Bruce Campbell

Surgeon, Blogger, Advisory Board Member

Bruce Campbell , M.D., was torn between career objectives in college, eventually choosing medicine over a life in radio. He is a Head and Neck Cancer Surgeon at the Medical College of Wisconsin, holding faculty appointments in the Department of Otolaryngology and the Center for Bioethics & Medical Humanities.

He loves to write and has contributed medically related essays to WUWM's Lake Effect. He blogs at "Reflections in a Head Mirror” ( and at He and his wife, Kathi, live in Brookfield and are the proud parents of four adult children.  

He joined the WUWM Advisory Board in 2013. 

Twitter: @headmirror

Spencer Platt / Getty Images

Today marks 19 years since the 9/11 terrorist attacks killed almost three thousand people and injured many more at the World Trade Center, the Pentagon, and in Somerset County, Pennsylvania.

Most of us look back on that day and remember where we were and what we were doing before news of these events would change the course of history.

Lake Effect contributor Bruce Campbell shares his experience of being in the operating room the morning of 9/11 and what has happened in the years that followed:

thicha /

The coronavirus has transformed how hospitals are operating. Hospitals that once bustled with activity have been reduced to treating only the sickest among us, and many medical students who once roamed the hallways have been sent home out of concern for their health.

Lake Effect contributor Bruce Campbell is a head and neck surgeon who's been teaching medical students at the Medical College of Wisconsin for the past 30 years. He reflects on teaching his students outside of a hospital in this essay titled “Narrative Medicine in the time of COVID-19.” 

Spencer Platt / Getty Images

There are a lot of debates about the direction of medicine in this country, but the experience of being a doctor was brought into sharp relief by a trip Lake Effect essayist Bruce Campbell took:

Essay: I'm Ready

Jan 28, 2016 / Fotolia

Saving lives is part and parcel of being a doctor. But as essayist Dr. Bruce Campbell well knows, it’s not the only part:

Kathleen Tyler Conklin / Flickr

For those of us whose parents or grandparents grew up during the Depression, Christmastime was not always a time of abundance.  Families often struggled to survive, let alone provide gourmet meals or indulgent presents.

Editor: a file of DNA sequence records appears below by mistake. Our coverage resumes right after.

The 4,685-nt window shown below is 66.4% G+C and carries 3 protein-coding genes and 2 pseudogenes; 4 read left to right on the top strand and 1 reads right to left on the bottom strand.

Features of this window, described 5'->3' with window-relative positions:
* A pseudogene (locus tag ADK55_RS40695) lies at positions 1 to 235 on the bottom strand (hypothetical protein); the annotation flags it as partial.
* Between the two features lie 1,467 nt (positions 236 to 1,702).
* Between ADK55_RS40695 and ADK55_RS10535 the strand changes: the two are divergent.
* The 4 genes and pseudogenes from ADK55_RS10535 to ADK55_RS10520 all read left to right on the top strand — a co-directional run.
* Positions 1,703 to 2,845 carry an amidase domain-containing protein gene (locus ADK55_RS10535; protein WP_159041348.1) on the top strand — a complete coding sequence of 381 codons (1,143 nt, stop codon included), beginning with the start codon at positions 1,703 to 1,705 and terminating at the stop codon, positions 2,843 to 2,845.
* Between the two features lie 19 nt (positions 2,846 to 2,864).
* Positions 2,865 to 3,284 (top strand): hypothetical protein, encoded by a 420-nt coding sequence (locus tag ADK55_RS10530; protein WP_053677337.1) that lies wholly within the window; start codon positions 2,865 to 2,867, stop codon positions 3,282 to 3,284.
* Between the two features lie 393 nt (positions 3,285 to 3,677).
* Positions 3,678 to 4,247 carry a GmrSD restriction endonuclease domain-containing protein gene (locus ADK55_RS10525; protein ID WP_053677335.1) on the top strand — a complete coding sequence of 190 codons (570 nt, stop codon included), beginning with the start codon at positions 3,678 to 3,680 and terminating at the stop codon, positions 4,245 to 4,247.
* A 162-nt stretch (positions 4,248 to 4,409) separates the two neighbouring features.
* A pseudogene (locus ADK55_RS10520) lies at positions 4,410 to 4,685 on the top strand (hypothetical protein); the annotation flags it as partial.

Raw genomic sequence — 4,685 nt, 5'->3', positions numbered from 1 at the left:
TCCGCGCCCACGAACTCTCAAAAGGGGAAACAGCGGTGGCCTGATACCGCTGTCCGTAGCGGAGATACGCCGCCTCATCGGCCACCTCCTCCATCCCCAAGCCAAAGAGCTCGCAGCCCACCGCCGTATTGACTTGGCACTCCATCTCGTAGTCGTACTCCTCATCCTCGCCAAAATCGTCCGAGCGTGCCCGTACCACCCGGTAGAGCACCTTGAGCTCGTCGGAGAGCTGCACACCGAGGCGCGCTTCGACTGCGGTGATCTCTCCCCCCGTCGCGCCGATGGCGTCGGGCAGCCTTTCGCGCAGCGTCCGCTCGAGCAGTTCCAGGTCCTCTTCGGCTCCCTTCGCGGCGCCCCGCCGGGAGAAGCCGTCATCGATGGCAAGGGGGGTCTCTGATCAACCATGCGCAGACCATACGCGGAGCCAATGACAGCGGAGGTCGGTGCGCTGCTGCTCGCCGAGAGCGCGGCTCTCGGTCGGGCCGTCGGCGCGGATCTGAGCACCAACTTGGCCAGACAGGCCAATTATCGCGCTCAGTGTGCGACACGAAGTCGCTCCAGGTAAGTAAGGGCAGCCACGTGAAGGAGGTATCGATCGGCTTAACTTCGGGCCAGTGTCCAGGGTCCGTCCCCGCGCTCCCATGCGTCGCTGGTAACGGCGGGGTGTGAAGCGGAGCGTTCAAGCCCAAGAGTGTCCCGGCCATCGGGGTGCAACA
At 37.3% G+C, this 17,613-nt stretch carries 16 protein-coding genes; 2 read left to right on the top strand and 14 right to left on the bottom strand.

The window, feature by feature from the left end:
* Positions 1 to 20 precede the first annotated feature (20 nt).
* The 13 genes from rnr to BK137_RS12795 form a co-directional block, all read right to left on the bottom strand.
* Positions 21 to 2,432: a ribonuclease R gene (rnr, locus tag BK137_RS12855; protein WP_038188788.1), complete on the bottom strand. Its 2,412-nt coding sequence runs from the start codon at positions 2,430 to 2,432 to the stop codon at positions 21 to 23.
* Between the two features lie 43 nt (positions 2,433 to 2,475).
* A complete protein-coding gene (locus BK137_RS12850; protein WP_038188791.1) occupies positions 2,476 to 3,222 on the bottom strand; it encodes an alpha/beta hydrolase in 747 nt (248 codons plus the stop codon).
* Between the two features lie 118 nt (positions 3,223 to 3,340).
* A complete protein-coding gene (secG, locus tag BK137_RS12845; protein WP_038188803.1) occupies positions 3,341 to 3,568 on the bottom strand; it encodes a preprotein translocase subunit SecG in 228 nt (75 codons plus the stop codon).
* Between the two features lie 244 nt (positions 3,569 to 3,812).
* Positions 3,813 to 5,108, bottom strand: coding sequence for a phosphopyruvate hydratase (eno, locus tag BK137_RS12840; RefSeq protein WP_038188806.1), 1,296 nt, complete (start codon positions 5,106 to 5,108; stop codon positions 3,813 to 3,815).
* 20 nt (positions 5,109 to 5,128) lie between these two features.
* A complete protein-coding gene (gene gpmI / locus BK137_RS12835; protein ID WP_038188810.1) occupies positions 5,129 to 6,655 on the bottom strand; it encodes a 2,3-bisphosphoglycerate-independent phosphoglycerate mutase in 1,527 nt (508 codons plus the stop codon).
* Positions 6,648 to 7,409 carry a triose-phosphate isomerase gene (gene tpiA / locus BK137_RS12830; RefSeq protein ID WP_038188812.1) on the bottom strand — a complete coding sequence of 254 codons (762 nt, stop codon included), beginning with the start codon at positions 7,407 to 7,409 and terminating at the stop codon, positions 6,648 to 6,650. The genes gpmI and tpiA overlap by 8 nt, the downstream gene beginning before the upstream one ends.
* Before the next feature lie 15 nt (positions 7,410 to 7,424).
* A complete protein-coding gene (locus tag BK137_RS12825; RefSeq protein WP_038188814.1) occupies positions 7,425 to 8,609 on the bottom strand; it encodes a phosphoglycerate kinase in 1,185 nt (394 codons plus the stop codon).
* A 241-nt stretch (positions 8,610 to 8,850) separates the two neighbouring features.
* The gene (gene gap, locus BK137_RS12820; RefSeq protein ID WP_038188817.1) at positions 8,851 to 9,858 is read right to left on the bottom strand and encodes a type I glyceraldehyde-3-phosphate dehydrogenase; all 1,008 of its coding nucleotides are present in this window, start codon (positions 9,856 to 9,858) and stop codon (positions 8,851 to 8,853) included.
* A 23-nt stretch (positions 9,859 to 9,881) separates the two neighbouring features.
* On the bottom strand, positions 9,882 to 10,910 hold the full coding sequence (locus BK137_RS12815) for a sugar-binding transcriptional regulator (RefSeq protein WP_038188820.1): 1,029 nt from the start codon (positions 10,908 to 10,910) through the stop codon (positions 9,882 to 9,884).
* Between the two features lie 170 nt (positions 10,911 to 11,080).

But that didn’t stop them from celebrating, as Lake Effect essayist Bruce Campbell learned from his father:

Essay: Alarm Bells

Jun 30, 2015
Vic / Flickr

Patients often judge their doctors on their bedside manner.  But doctors also pay attention to how well they get along with their patients. But as Lake Effect essayist Dr. Bruce Campbell explains, it’s for reasons patients might not realize:

He is the happiest person in my medical practice, and every visit is full of his non-stop banter.  As soon as I walk in the room, he is off  and running.

Essay: The Tattoo

Apr 9, 2015
Jhong Dizon / Flickr

EKG machines and other high-tech medical equipment are common in hospitals across the country. But as accurate and sensitive as they are, they can’t always answer the questions a doctor might have:

The images were dramatic. The young man was in his early 20s, and his shoulders, chest, and upper arms were covered with a swirling image of skulls, barbed wire, spider webs, and violent messages. The tattoos were, no doubt, meant to send a message to anyone who saw them. The images disappeared underneath the hospital gown that had been draped over him.

Automated telephone answering systems were supposed to help firms conduct their business more efficiently and to help those calling for information get to the right person faster.

No matter how much learning we do, there's still going to be information we don't know. Essayist Dr. Bruce Campbell can relate, as he goes about teaching the surgeons of the future:

In the years before I went to medical school, I worked as a nurse’s aide. Early one morning, one of the surgeons dropped by the Emergency Room in a particularly good mood. The ER doctor asked him why he was so happy.